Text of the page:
Fantasy play goes hand-in-hand with imaginative play; it is how children express themselves through something other than reality.

While imaginative play could feature just friends playing together or a group situation like pretend school, fantasy lets kids take those experiences one step further.

It enables the child to enter a ridiculous world where anything can happen—animals talk and fly around, people possess special superpower abilities, etc.

This magical universe encourages creative thinking while providing an outlet for expressing emotions they may not yet understand.

Ways To Teach Your Preschooler Through Play

Play is every child’s favorite way of learning. Preschoolers can develop essential academic and social skills through fun activities tailored to their interests. Here are some ways you can foster learning with your preschooler by using play:

Board Games

Board games are a fun way to teach preschoolers important skills like counting, taking turns, and following rules. Choose games that are age-appropriate and have simple rules that your child can understand.

Building Blocks

Building blocks are great for developing fine motor skills, hand-eye coordination, and spatial awareness. They can also teach children about shapes, colors, and sizes.


Storytelling is an excellent way to improve your child’s language skills and comprehension. Read books with your child and encourage them to ask questions and make predictions about what will happen next.

Outdoor Play

Outdoor play is essential for a child’s physical development. Take your child to the park, playground, or even just out in the backyard to run, jump, and play.

Sensory Play

Sensory play involves activities that stimulate your child’s senses, such as touch, sight, sound, and smell. This can include activities like playing with sand, water, or play dough.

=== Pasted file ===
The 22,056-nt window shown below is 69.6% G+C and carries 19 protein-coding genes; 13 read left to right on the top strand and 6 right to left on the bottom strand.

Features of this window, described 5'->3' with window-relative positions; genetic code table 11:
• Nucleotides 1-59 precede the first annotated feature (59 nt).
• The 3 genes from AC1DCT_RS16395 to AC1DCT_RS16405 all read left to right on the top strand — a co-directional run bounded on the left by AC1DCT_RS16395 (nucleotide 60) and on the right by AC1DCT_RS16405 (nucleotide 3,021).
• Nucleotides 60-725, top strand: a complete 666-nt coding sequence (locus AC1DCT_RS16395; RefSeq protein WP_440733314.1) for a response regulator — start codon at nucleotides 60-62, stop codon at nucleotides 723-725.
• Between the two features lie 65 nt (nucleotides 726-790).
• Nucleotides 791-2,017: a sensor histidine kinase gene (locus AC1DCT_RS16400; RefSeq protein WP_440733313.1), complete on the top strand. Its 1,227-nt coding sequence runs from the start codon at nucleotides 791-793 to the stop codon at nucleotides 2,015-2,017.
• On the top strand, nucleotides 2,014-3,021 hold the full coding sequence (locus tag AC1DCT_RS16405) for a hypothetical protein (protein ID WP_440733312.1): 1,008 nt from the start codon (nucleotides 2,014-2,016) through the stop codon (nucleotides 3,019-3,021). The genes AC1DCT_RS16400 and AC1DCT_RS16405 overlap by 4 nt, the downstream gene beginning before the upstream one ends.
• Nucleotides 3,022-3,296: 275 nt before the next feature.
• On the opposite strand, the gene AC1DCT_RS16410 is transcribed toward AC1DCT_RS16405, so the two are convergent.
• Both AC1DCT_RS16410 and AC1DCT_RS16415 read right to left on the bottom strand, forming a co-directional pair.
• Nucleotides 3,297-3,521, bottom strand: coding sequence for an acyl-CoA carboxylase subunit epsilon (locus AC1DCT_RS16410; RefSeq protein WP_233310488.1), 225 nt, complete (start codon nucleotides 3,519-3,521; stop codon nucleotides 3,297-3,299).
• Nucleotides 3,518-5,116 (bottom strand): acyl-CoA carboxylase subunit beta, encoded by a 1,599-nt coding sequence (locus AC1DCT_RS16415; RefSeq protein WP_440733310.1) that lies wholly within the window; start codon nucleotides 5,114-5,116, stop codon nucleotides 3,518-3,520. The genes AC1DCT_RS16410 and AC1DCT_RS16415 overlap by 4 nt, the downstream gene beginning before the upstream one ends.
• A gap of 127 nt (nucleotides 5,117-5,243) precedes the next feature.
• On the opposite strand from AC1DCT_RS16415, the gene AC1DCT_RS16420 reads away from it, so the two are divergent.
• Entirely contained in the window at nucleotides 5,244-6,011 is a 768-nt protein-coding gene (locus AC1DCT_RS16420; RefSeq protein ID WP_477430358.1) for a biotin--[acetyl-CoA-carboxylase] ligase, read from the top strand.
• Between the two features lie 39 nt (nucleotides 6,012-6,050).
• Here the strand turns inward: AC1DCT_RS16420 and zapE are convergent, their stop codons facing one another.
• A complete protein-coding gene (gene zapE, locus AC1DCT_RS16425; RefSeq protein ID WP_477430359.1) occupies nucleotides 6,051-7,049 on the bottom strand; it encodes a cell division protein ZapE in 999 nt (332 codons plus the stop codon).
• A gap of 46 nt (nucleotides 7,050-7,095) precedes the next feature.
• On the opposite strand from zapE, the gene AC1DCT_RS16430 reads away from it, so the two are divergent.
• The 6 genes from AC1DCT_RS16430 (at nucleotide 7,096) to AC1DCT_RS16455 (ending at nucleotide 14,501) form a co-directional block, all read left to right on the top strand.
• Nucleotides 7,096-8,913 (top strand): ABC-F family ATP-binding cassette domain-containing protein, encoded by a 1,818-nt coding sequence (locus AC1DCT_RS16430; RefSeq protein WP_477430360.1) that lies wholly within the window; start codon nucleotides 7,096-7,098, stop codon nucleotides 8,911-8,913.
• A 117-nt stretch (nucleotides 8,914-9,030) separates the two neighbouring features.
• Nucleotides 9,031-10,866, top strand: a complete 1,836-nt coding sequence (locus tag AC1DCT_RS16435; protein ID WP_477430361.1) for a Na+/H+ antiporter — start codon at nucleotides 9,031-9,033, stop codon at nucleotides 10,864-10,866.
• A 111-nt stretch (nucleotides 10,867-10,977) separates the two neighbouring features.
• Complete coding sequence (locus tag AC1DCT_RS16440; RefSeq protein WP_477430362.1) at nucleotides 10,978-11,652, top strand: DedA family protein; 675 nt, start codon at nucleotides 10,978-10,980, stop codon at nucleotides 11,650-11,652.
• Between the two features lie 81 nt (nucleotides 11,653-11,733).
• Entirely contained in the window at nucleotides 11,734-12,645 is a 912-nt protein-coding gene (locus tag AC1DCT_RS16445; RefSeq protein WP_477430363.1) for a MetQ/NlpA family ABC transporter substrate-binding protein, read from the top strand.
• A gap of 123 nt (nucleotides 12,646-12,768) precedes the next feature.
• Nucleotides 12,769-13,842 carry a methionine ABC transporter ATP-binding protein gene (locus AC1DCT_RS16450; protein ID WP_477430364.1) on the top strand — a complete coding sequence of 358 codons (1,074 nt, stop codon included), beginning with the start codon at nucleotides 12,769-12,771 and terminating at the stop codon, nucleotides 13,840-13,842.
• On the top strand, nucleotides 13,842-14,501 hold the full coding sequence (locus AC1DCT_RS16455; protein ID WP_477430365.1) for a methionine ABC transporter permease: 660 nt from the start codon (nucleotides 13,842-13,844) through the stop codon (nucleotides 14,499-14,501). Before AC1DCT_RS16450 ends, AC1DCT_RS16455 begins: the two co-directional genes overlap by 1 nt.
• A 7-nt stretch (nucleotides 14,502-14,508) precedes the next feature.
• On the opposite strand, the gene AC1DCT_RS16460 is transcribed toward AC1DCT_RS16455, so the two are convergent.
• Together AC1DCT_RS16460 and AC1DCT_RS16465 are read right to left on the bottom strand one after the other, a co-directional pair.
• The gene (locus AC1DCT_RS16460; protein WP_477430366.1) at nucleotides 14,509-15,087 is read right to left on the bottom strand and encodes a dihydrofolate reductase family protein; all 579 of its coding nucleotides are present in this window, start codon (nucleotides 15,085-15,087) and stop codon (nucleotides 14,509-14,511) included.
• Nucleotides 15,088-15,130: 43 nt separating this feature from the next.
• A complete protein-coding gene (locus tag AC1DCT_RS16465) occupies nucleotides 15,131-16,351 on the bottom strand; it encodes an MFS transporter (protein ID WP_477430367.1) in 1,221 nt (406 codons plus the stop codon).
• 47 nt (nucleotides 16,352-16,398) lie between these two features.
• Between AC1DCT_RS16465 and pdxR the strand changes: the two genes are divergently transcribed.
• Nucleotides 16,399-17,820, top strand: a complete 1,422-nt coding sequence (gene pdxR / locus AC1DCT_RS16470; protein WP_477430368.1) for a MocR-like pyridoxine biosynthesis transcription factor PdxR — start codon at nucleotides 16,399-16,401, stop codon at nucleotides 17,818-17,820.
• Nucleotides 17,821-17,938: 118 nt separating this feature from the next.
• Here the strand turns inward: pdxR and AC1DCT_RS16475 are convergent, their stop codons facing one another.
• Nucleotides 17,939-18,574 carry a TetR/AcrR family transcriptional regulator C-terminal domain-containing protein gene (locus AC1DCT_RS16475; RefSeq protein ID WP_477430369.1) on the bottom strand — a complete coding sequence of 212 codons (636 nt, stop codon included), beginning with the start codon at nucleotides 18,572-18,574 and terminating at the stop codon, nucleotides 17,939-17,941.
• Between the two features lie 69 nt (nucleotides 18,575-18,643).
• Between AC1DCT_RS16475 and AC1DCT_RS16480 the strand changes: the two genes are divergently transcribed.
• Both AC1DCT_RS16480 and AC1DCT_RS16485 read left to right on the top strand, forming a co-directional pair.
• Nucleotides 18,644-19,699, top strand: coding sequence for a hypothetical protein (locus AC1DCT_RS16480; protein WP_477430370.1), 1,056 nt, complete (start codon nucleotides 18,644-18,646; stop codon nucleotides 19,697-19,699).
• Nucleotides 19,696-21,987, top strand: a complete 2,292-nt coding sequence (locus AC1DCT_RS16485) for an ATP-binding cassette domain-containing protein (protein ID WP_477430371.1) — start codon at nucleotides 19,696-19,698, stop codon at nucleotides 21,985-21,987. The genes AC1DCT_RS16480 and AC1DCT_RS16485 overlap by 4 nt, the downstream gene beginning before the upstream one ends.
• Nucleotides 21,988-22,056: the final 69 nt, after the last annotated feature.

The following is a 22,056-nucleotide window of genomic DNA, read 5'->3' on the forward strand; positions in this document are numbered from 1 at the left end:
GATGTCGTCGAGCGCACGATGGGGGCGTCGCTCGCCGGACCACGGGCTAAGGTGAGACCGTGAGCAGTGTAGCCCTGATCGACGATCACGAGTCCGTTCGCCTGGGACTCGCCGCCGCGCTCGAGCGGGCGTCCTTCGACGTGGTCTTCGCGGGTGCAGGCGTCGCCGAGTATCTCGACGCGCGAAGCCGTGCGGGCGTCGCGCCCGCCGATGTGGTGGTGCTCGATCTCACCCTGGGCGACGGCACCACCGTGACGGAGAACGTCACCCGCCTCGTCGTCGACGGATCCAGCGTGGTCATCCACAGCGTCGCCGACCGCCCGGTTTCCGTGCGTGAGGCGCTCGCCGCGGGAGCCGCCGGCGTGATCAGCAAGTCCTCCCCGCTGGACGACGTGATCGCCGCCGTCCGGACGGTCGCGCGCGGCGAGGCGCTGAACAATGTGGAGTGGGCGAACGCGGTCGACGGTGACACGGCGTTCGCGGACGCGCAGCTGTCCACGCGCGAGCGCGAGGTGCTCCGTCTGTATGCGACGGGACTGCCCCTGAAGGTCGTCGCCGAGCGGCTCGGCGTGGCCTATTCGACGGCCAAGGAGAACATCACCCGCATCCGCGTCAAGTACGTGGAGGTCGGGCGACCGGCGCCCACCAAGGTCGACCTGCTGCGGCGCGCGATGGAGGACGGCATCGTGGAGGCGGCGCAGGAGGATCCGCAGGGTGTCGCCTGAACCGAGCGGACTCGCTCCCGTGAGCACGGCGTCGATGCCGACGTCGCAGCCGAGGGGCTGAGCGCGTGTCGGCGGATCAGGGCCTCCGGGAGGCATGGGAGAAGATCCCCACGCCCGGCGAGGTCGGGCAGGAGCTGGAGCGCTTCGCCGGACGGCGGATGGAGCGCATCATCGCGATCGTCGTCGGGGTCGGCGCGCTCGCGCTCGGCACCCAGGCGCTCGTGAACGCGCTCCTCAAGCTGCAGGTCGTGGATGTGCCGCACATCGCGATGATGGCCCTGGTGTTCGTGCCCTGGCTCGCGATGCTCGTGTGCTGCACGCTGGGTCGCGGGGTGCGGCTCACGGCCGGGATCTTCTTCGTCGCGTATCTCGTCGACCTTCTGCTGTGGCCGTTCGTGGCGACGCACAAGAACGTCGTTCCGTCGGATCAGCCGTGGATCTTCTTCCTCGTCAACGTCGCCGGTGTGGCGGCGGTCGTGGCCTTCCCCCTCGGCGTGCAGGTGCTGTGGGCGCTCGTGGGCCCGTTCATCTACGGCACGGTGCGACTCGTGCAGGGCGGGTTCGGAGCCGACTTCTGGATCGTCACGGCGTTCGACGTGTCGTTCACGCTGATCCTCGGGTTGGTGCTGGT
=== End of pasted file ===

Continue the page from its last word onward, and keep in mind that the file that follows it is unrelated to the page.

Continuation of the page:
Pretend Play

It provides abundant opportunities for children to improve communication, spur their imagination and have fun! Engage your preschooler in a pretend play activity introducing them to new words and social roles.

Incorporating everyday objects like regular household items encourages creative thinking and problem-solving abilities.

Field Trips

Head out on a “field trip” with your little one! Letting them explore outside will stimulate their senses further and awaken their curiosity about the world. This could be anything from visiting the farm or going for a nature walk.

Whichever route you take, make sure there are talking points about new plants or objects along the journey to further spark conversations.

field trips

Art & Crafts

Crafting activities provide an avenue through which children learn how ideas become a reality – it also makes abstract concepts tangible!

You can do this at home; find simple arts and crafts projects online that require minimal materials, so they don’t become too frustrated while they stretch their imaginations.

This helps build fine motor skills and decision-making when choosing colors or shapes for specific projects.

Puzzles & Games

This type of play subtly reinforces problem-solving strategies without feeling like formal instruction, making staying engaged for extended periods easier.

Games like Jenga and puzzles allow children to connect between pieces, spot patterns in structure formations, practice strategic management, and more!

As an added bonus, having puzzles around is good since starting your day with educational games kickstarts better ways of thinking throughout the rest of the day ahead!

puzzles & games

Music & Movement

Rhythmic tunes get both bodies and mind moving together in perfect harmony!

Sing songs such as “The Wheels on the Bus” during bath time or dance along to age-appropriate music videos created especially for kids.

These activities are excellent for developing literacy because it entertainingly reinforces language comprehension while aiding physical development too!

Sorting and Matching Games

Sorting and matching games are great for teaching preschoolers about colors, shapes, and patterns. You can use objects like blocks, buttons, or beads for sorting and matching activities.


Cooking with your child is a great way to teach them about measuring, counting, and following instructions. Choose simple recipes like cookies or muffins that your child can help with.

Nature Walks

Take your child on a nature walk to teach them about the environment and the different plants and animals they may encounter. Encourage them to ask questions and explore their surroundings.

Memory Games